At the time of the adjournment last night I was concluding the examination of the argument which was put forward from the Opposition Benches that history had shown that a Second Chamber was an effective safeguard of the liberties of the people. That argument was put forward in answer to my challenge to show why this complication of a Second Chamber was necessary. I said that it did not arise out of the idea of representative Government at all; that in my view the existence of a Second House as part of the legislature of several countries was very much an accident, and that the fact that it existed was no proof at all that it had a right to exist, or that its existence was really a benefit. My conclusion, at any rate, is that a fair reading of history proves not that a Second Chamber is an effective safeguard either of constitutions or of the people's liberties which are supposed to be enshrined in those constitutions, but that, at a time of revolution when a military leader, backed by force, snapped his fingers at all constitutions, he did not care very much whether it was a Single Chamber or a Double Chamber Legislature he was putting aside.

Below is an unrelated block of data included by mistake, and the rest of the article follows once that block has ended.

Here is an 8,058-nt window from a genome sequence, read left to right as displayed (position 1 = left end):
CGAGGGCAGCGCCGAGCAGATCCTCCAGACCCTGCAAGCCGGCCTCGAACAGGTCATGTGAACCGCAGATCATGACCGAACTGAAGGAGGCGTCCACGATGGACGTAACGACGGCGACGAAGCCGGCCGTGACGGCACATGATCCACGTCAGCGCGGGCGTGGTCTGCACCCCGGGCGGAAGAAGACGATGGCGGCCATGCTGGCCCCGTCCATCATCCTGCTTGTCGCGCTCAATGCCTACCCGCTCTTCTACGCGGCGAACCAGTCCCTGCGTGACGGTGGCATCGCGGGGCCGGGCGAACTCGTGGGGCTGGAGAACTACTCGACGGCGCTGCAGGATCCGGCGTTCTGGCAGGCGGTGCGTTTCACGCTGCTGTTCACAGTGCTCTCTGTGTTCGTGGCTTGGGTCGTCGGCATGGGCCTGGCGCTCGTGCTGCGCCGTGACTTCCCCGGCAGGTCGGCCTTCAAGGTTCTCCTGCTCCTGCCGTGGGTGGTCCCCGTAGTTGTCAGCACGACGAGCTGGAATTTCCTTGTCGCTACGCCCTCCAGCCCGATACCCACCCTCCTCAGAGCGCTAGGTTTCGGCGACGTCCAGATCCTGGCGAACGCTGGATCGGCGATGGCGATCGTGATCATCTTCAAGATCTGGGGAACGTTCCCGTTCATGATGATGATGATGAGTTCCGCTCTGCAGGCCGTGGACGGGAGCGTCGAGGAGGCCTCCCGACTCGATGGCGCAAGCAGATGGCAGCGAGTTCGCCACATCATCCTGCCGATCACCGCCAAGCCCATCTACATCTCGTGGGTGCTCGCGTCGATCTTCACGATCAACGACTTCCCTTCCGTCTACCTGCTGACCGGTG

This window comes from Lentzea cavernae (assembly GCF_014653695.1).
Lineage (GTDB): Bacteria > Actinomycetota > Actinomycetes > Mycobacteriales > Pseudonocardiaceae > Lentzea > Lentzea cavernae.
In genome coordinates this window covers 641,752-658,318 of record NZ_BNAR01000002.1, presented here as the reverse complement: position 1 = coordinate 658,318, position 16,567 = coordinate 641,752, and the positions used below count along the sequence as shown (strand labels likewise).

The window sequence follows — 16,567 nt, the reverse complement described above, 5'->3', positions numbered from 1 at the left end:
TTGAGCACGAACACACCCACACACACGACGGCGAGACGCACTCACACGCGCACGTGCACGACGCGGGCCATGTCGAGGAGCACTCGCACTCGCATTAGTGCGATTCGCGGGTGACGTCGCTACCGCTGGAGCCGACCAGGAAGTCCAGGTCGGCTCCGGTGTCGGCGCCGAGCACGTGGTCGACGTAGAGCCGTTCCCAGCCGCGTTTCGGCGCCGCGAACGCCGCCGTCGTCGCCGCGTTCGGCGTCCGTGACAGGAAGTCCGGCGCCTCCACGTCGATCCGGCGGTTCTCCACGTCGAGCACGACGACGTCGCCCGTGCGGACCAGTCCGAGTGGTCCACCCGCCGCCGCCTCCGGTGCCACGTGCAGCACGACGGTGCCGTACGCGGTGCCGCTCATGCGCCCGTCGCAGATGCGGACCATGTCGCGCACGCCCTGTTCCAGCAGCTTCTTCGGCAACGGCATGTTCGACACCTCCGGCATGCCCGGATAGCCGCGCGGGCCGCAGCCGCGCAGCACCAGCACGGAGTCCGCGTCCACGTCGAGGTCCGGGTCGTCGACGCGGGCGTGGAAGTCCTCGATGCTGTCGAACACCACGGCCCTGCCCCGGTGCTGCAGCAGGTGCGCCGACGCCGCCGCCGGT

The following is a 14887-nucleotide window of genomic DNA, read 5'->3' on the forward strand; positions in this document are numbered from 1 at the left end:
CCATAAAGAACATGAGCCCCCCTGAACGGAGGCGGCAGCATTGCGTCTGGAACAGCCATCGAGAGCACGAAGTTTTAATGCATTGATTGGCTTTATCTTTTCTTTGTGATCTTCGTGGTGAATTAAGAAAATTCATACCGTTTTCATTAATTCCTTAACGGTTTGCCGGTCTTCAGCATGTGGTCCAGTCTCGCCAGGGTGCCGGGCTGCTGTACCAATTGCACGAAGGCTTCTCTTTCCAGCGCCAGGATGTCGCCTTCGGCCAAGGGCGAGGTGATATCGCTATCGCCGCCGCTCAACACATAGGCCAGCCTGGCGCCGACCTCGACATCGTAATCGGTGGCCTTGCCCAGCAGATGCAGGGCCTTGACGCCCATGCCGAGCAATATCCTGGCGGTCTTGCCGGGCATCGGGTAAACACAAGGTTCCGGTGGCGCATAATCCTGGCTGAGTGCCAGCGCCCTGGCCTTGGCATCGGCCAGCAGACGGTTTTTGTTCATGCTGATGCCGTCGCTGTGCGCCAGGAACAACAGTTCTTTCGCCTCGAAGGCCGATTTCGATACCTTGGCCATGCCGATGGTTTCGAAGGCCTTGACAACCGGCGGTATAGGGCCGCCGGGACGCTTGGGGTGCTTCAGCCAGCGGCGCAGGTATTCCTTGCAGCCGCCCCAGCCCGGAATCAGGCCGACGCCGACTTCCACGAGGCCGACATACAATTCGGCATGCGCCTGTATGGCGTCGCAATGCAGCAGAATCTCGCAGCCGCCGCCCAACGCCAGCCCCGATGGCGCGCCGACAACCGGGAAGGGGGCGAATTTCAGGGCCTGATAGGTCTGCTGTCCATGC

In opposition to the argument which was put forward by Professor O'Sullivan about the experience of the French in their first constitution, I instanced that Napoleon was not prevented from changing the régime by the fact that there was a triple kind of legislature in existence at his time; and that later, his nephew, Louis Napoleon, was not prevented by a Senate from bringing off a coup d'état and changing the republic into an empire. Cromwell's name was mentioned from the opposite benches to prove, I suppose, the dangers of a unicameral system, and the possibility of going from a unicameral system to a dictatorship. What was the position with regard to Cromwell? I think most of us, from our history at any rate, understood that Cromwell was a great military leader, leading the people and the Commons in an attack against the loyalists, against the King and the supporters of the King; so that Cromwell came into existence as a dictator not via the unicameral system, but in opposition to the existing system, and that in so far as Parliament was attempted to be used by him that was a later thing altogether, and was not the cause of his power. I do not think then that anybody, fairly reading history, could conclude from it that there is in a Second Chamber any really effective safeguard in times of crises.